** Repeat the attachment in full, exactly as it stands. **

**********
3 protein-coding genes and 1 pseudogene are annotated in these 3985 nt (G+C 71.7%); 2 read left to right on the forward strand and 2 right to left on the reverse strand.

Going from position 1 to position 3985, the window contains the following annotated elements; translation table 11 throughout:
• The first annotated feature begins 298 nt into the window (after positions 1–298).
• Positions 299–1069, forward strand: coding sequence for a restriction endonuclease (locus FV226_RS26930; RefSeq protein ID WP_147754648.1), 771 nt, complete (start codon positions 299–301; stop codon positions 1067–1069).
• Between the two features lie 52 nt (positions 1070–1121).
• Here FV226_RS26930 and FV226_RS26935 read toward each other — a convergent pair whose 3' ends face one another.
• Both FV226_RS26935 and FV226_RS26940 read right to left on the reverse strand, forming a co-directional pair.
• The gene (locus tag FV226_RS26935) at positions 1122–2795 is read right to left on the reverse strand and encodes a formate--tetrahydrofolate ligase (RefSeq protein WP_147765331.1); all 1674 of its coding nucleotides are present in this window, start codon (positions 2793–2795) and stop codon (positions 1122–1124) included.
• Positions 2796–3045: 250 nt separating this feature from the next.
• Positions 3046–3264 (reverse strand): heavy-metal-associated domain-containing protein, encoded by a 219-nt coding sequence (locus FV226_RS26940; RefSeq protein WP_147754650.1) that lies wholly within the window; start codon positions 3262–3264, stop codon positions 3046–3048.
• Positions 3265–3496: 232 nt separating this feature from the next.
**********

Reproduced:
3 protein-coding genes and 1 pseudogene are annotated in these 3985 nt (G+C 71.7%); 2 read left to right on the forward strand and 2 right to left on the reverse strand.

Going from position 1 to position 3985, the window contains the following annotated elements; translation table 11 throughout:
• The first annotated feature begins 298 nt into the window (after positions 1–298).
• Positions 299–1069, forward strand: coding sequence for a restriction endonuclease (locus FV226_RS26930; RefSeq protein ID WP_147754648.1), 771 nt, complete (start codon positions 299–301; stop codon positions 1067–1069).
• Between the two features lie 52 nt (positions 1070–1121).
• Here FV226_RS26930 and FV226_RS26935 read toward each other — a convergent pair whose 3' ends face one another.
• Both FV226_RS26935 and FV226_RS26940 read right to left on the reverse strand, forming a co-directional pair.
• The gene (locus tag FV226_RS26935) at positions 1122–2795 is read right to left on the reverse strand and encodes a formate--tetrahydrofolate ligase (RefSeq protein WP_147765331.1); all 1674 of its coding nucleotides are present in this window, start codon (positions 2793–2795) and stop codon (positions 1122–1124) included.
• Positions 2796–3045: 250 nt separating this feature from the next.
• Positions 3046–3264 (reverse strand): heavy-metal-associated domain-containing protein, encoded by a 219-nt coding sequence (locus FV226_RS26940; RefSeq protein WP_147754650.1) that lies wholly within the window; start codon positions 3262–3264, stop codon positions 3046–3048.
• Positions 3265–3496: 232 nt separating this feature from the next.